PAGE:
If you want to authentically engage and make a lasting impact, you need to get at the heart of a person’s lived experience.
This is the heart of the design thinking process. This process has been used by businesses for who knows how long, and anyone–social workers, educators, students and more–can use this process.
In fact, design thinking helped me fall back in love with the Reproductive Justice movement because I was rapidly burning out. I wanted another way to remain engaged in the movement, and wanted to reenter the movement from another angle. Being introduced to design thinking by CoreAlign and the American Evaluation Association a few years ago was the answer.
In short, design thinking (which came out of the Design School at Stanford University), is a structured approach to generating ideas by getting into the mind of of the audience you’re trying to reach.
We’re designers, in one form or another. Teachers develop class curricula based in district expectations and well as students’ learning styles. Social workers and others in the helping professions create evidence-based interventions that meet the needs of the populations they work with. Businesses create products based on user feedback. The best way to make something better is by going to the source.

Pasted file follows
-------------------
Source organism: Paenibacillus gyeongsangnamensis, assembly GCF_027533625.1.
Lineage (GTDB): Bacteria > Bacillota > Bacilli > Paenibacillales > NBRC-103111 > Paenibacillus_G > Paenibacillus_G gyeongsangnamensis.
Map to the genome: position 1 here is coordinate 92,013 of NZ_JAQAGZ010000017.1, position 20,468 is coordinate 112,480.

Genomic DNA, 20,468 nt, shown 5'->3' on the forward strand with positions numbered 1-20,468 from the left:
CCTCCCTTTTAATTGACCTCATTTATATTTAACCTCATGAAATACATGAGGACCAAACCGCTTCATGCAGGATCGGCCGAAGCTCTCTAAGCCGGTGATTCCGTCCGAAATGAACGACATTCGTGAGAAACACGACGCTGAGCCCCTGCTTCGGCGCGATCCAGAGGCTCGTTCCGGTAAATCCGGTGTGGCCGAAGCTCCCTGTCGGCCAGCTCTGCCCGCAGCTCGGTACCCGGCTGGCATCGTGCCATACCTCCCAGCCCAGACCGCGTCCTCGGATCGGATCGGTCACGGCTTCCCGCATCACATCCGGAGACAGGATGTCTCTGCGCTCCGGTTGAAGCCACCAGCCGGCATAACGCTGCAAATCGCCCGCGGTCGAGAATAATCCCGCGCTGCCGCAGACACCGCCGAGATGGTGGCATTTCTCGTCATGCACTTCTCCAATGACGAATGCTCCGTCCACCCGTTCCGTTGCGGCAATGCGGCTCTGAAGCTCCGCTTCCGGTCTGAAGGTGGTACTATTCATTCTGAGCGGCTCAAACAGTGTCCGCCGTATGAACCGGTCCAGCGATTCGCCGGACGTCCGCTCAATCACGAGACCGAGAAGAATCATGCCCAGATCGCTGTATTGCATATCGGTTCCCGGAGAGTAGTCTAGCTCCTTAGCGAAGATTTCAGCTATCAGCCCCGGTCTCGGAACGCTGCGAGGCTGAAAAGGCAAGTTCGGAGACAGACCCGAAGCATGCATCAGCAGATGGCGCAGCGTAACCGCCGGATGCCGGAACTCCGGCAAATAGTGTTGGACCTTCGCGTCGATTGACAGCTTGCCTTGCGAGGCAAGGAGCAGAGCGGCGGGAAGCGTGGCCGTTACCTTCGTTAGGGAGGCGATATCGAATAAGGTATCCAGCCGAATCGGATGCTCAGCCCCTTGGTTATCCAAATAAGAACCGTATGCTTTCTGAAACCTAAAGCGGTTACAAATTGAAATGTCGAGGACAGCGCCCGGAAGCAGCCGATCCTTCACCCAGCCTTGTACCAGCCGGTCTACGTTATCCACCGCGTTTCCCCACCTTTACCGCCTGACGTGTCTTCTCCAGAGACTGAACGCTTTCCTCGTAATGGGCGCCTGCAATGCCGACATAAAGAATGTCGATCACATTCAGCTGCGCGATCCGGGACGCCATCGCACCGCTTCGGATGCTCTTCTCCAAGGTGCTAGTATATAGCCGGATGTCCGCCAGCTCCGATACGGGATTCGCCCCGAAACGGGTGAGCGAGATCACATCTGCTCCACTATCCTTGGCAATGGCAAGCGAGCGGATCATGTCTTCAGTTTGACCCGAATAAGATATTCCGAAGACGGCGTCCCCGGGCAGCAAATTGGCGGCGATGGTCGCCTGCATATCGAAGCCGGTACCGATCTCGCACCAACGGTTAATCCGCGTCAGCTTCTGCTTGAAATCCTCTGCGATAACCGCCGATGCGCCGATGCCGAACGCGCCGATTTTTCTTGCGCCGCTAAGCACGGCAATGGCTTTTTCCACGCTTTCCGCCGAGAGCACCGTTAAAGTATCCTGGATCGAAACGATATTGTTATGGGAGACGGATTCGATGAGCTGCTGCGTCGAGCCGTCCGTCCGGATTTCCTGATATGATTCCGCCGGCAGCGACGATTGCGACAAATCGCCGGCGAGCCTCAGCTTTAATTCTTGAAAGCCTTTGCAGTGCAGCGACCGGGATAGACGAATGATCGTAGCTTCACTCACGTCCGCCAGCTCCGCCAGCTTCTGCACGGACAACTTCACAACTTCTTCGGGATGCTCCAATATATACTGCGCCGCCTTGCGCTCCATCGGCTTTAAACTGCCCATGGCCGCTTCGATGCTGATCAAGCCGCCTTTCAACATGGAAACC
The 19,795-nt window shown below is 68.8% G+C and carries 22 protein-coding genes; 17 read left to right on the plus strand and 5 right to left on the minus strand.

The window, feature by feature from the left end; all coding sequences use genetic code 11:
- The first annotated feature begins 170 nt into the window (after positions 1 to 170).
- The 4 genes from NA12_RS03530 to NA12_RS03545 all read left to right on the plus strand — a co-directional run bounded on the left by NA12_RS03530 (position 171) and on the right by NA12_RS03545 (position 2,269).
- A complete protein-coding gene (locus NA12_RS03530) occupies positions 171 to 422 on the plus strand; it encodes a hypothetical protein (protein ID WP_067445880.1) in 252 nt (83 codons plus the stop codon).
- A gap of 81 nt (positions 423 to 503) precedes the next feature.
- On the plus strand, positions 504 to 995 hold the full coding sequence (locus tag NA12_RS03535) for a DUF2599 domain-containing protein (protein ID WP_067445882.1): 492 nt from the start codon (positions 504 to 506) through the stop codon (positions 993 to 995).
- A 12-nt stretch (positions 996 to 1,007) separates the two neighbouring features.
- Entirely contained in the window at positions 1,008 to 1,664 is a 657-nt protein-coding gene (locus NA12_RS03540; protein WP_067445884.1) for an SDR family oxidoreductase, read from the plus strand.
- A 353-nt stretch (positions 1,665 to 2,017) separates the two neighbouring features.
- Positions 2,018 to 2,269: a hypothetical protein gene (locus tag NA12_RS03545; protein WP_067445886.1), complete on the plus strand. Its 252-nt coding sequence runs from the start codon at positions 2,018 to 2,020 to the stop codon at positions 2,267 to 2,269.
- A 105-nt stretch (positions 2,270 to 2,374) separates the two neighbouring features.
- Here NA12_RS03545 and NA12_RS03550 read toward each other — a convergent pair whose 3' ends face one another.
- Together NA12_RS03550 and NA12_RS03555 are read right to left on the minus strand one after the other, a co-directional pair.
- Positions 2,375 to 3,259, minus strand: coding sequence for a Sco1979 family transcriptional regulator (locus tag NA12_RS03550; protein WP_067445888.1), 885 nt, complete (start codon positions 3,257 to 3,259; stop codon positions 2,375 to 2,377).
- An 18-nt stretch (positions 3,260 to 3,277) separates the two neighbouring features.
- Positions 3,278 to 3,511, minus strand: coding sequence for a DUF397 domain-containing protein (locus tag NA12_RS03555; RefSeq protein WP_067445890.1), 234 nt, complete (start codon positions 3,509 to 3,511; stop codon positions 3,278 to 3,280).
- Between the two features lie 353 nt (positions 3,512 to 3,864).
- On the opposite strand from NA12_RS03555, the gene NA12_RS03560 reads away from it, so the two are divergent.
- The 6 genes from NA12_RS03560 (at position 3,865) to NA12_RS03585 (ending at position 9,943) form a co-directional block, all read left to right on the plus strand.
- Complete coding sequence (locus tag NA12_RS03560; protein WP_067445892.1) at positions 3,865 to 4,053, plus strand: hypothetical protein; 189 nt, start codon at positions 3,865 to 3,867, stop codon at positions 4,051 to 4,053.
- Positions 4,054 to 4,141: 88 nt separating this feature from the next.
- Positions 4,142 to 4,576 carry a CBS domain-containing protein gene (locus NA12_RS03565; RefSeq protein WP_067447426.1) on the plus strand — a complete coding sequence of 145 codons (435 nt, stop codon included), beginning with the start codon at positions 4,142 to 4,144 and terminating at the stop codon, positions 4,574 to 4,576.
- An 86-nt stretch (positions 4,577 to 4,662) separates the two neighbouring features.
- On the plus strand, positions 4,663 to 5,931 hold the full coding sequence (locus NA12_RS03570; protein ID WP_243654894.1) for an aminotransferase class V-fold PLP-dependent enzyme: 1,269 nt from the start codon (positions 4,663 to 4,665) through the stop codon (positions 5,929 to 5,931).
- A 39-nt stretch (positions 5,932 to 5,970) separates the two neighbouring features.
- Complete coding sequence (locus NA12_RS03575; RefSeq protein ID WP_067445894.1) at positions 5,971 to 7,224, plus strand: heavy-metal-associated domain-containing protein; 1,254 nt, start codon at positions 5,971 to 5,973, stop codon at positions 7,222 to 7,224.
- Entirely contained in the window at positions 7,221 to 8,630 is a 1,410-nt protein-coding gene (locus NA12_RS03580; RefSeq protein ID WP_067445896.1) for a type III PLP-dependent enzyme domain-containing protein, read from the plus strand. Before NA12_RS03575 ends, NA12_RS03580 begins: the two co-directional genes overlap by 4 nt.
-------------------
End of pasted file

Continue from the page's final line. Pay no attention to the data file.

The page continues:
Here’s the process:
The first step in the design thinking process is discovering why the audience does what they do, their physical and emotional needs, their worldview, and what’s meaningful to them. This is the most important step in the process because in order to create a solution, you must identify why finding a solution matters to them.
It’s having a conversation, and it moves people from being statistics to names and faces. Having conversations with the intended user and observing them in their environment allows you to see behaviors within the context of their lived experience. Insights from these conversations hones into what really matters from their perspective. Oftentimes, we think we know what the problems are, and we create programs, services, and initiatives that aren’t successful because the voices of the people we’re wanting to reach weren’t involved in the process.
I’ll go into depth of each part of the design thinking process later, but today we’re going to use a tool that allows you to to get at the heart of a person’s lived experience: The User Persona.